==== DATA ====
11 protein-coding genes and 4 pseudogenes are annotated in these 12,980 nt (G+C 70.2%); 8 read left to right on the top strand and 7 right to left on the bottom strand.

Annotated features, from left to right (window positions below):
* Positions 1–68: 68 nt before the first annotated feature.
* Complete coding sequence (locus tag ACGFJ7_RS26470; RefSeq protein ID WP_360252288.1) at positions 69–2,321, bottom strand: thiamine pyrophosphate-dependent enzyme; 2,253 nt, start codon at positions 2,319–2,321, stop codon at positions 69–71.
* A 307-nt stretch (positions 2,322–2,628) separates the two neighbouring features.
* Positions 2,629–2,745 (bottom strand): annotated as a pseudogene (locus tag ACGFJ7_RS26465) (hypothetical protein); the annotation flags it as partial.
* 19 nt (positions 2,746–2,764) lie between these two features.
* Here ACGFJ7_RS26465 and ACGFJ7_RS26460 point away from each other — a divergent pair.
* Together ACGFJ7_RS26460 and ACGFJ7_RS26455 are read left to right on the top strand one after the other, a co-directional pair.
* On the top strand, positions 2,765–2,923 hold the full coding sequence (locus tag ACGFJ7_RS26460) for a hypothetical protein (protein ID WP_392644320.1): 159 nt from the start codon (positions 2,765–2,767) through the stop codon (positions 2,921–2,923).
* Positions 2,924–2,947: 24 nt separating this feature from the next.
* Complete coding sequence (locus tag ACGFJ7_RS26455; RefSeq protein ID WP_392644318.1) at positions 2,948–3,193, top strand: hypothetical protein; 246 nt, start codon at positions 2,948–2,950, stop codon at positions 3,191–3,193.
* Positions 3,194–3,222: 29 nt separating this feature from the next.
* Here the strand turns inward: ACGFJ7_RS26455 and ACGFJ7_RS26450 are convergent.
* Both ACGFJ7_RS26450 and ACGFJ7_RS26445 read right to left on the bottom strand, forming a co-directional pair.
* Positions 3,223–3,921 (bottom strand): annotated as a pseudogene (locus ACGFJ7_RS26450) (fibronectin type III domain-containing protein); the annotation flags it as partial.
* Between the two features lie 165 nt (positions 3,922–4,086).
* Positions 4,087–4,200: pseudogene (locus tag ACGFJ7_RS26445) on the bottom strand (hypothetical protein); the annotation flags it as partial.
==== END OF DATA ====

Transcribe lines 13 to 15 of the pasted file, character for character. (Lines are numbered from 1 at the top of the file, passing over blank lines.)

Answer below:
* Positions 3,194–3,222: 29 nt separating this feature from the next.
* Here the strand turns inward: ACGFJ7_RS26455 and ACGFJ7_RS26450 are convergent.
* Both ACGFJ7_RS26450 and ACGFJ7_RS26445 read right to left on the bottom strand, forming a co-directional pair.